In high school, I got bit by the acting bug.

It took a while - I always thought that theatre and music was for the nerds, but slowly I wound up getting sucked in.

My first “big” role was during my junior year, as I played the character of Joe Scales in Cheaper By The Dozen.

(I was Joe Scales before Ashton Kutcher. Let that be known.)

The character of Joe Scales in the play has maybe 5 minutes of stage time. But that 5 minutes is a ball of energy.

He’s a wild male cheerleader coming to pick up one of the daughters for a date. In the highly-disciplined Gilbreth family, Joe Scales is an annoying nightmare: he greets the stoic father with a stiff slap on the back, he yells, he jumps around the living room and gets the kids all riled up until he’s eventually kicked out of the house.

As I rehearsed for this part, I kept wondering what I was going to wear. This was set decades ago, and I had no idea what a male cheerleader looked like.

When wardrobe arrived, I was handed a pair of very snug plaid pants. This concerned me, as I was still very self-conscious in high school. Also, I was accustomed to very baggy jeans. I didn’t wear them because I thought they looked cool, but because I was comfortable in them.

When I squeezed into the plaid pants for the first time, I was stunned by two things: 1) They looked painted on, they were so tight. And 2) they were awesome.

The second I started walking around in those pants, I felt energy move through me.

Years later, I’d hear in a DVD commentary that Michael Richards didn’t want to wear cargo pants for an episode of Seinfeld because the character of Kramer wouldn’t wear those pants.

But the pockets needed to be filled with change for the gag they were doing. Once he begrudgingly put on the pants filled with change, he immediately understood and felt the comedic energy move through him (start at 0:22):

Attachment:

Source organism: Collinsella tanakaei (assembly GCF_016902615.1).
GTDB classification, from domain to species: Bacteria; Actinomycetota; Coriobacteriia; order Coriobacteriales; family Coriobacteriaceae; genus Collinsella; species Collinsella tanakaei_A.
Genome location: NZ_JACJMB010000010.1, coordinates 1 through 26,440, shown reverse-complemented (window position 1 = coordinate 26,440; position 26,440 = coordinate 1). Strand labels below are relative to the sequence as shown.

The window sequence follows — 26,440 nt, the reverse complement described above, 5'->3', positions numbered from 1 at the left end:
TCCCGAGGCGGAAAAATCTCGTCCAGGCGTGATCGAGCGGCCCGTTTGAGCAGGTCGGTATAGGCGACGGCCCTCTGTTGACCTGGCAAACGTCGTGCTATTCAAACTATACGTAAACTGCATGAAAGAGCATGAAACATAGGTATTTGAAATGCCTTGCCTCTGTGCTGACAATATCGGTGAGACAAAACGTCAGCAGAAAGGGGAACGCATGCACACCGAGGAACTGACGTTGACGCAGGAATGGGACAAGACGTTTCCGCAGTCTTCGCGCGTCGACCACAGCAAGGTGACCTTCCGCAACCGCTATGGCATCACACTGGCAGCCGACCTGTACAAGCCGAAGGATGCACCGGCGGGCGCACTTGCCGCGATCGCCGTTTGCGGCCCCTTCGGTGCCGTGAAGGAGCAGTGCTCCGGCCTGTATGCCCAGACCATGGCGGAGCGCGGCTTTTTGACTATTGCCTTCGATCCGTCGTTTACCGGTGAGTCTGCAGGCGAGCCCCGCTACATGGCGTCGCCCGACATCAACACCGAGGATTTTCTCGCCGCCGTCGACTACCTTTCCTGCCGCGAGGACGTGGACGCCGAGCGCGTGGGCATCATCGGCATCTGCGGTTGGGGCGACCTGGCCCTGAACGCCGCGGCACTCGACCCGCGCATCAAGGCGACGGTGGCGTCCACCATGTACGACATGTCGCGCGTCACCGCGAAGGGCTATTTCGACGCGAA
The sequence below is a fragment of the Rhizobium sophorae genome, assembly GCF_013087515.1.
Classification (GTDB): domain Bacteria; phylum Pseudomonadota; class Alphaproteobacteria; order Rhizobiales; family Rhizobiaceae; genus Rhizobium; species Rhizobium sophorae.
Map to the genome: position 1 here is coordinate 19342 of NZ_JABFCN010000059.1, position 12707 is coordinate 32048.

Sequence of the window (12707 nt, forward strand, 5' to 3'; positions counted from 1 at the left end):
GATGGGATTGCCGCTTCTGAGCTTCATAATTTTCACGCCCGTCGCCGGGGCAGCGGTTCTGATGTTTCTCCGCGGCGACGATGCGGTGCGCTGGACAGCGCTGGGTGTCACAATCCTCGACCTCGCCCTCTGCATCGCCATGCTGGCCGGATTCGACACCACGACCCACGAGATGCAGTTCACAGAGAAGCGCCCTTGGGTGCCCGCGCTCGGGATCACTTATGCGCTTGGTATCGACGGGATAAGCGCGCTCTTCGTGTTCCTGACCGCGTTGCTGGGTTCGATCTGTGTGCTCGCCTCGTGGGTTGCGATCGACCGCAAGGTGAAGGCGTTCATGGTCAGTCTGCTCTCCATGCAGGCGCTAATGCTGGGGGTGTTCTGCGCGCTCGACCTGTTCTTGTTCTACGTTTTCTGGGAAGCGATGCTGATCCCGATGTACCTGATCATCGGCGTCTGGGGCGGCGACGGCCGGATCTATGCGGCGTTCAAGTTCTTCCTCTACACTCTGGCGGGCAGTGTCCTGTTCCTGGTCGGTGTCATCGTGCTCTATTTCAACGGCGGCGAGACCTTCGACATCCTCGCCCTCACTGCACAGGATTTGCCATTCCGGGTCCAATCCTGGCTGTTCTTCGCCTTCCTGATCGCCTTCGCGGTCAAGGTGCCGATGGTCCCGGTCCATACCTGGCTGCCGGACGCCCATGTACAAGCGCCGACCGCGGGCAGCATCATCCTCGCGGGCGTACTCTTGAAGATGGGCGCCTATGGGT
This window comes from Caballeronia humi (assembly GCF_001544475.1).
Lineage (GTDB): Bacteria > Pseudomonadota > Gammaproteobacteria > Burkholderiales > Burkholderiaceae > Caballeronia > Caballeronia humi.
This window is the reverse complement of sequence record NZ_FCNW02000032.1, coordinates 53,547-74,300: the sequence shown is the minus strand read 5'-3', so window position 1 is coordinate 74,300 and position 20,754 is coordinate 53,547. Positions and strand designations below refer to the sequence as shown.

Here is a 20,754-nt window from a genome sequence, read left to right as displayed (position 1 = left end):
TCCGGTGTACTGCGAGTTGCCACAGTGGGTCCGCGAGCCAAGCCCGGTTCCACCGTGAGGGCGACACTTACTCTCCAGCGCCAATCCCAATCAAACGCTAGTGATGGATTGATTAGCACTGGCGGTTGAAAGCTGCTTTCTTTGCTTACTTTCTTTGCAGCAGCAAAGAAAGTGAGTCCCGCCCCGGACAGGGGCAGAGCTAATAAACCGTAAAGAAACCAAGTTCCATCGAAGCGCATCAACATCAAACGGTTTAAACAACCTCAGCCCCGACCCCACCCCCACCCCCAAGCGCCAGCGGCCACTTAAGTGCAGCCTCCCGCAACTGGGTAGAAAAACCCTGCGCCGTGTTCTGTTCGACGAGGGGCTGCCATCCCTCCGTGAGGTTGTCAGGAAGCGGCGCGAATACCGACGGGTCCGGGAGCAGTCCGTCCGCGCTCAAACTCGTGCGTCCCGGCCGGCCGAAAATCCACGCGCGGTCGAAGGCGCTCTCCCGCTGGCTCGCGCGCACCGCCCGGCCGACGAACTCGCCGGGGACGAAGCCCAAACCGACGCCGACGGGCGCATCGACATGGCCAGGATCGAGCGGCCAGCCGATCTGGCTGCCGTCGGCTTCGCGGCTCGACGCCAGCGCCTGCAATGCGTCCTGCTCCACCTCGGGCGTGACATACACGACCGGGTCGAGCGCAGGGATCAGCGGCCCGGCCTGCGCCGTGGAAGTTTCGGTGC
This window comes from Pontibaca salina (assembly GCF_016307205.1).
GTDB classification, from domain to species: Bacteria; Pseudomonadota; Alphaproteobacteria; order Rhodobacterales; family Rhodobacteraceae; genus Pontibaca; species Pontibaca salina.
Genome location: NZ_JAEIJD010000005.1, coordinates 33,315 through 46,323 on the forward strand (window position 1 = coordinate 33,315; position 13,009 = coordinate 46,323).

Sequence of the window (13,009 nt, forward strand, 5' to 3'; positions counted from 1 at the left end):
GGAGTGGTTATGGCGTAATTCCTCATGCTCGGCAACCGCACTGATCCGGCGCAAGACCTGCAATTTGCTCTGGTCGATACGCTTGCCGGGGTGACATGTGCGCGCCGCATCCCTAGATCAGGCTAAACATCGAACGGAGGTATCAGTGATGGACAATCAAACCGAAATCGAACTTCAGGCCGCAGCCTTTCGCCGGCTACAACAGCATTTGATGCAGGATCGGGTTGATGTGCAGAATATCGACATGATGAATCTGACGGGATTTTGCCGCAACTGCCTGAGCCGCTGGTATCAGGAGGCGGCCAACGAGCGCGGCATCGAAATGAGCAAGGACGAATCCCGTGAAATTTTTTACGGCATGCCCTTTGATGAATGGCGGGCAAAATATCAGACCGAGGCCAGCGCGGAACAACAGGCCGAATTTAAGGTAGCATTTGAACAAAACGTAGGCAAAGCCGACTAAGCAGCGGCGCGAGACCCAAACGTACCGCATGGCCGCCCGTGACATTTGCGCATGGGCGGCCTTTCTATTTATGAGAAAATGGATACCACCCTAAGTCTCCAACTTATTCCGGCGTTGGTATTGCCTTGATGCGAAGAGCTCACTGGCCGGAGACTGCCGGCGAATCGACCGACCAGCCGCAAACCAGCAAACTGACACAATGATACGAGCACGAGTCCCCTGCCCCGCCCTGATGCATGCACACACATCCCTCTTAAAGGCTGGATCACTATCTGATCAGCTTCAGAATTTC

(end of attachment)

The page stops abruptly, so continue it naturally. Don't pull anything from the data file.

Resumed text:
This was the same thing: those plaid pants were right, and the second I put them on, I got it.

A pair of pants changed me into a different person

Backstage, my friends would chuckle at the energy that would be bottled up in me whenever I had those pants on: I’d dance wildly, run around, and jump with abandon.

This was great for the character, too. In the middle of my scene, I led the family in a cheer, which I topped off with a toe-touch.

Out of respect for any cheerleader readers there, it was a pretend toe-touch: it looked good, but was nowhere near as athletic as it came off. The audience loved it, though.

I did, too - because of those pants.

Pictured: Me somehow not splitting my pants. Not pictured: An actual toe touch.
Pictured: Me somehow not splitting my pants. Not pictured: An actual toe touch.

I don’t know, when I wore those freaking pants, I felt invincible. I was sad the day I had to take them off for the last time.

Don’t you wish you had pants like that now?

I don’t necessarily mean plaid pants, but pants that really made you feel a certain way?

In my youth, I had clothes that made me feel all kinds of emotions. I was like Calvin with his lucky rocket ship underpants.

I wish I could approach a day that I know will be tough simply by grabbing the right pair of pants out of my closet.

I wouldn’t worry about struggling to stay awake, or focusing on work, or bringing energy to my family after a long, hard day.

I could just put on those plaid pants and knock it out of the park.

Maybe, as adults, we need to start doing that again. We should start getting emotional about our clothes.

When you put on a flannel shirt, you should be gearing yourself up mentally for some physical work. Or when you throw on a suit, you should be feeling confident and focused.

We should have “fun jeans” like Michael Scott.

This could all be nonsense, but it worked when we were kids, didn’t it? Maybe it could work again as boring old adults. This could be a piece of our childhoods that we would benefit from hanging onto.

What do you think?